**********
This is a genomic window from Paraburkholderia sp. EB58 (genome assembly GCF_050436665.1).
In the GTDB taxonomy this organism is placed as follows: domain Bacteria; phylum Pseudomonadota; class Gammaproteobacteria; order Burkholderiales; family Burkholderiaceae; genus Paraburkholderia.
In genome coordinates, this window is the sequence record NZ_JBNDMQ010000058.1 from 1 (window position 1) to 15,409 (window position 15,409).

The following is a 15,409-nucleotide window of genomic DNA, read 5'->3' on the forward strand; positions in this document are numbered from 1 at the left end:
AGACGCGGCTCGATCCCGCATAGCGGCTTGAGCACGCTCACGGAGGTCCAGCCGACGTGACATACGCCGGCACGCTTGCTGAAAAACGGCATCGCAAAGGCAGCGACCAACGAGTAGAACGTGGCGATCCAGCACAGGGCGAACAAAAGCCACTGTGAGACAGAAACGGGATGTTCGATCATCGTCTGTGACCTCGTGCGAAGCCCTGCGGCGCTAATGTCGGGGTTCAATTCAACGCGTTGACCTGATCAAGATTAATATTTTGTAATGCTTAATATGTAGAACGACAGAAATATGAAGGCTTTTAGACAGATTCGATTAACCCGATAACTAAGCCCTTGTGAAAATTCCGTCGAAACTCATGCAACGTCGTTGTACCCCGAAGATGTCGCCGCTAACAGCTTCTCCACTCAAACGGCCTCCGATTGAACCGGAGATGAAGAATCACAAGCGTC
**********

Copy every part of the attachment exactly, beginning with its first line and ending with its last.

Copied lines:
This is a genomic window from Paraburkholderia sp. EB58 (genome assembly GCF_050436665.1).
In the GTDB taxonomy this organism is placed as follows: domain Bacteria; phylum Pseudomonadota; class Gammaproteobacteria; order Burkholderiales; family Burkholderiaceae; genus Paraburkholderia.
In genome coordinates, this window is the sequence record NZ_JBNDMQ010000058.1 from 1 (window position 1) to 15,409 (window position 15,409).

The following is a 15,409-nucleotide window of genomic DNA, read 5'->3' on the forward strand; positions in this document are numbered from 1 at the left end:
AGACGCGGCTCGATCCCGCATAGCGGCTTGAGCACGCTCACGGAGGTCCAGCCGACGTGACATACGCCGGCACGCTTGCTGAAAAACGGCATCGCAAAGGCAGCGACCAACGAGTAGAACGTGGCGATCCAGCACAGGGCGAACAAAAGCCACTGTGAGACAGAAACGGGATGTTCGATCATCGTCTGTGACCTCGTGCGAAGCCCTGCGGCGCTAATGTCGGGGTTCAATTCAACGCGTTGACCTGATCAAGATTAATATTTTGTAATGCTTAATATGTAGAACGACAGAAATATGAAGGCTTTTAGACAGATTCGATTAACCCGATAACTAAGCCCTTGTGAAAATTCCGTCGAAACTCATGCAACGTCGTTGTACCCCGAAGATGTCGCCGCTAACAGCTTCTCCACTCAAACGGCCTCCGATTGAACCGGAGATGAAGAATCACAAGCGTC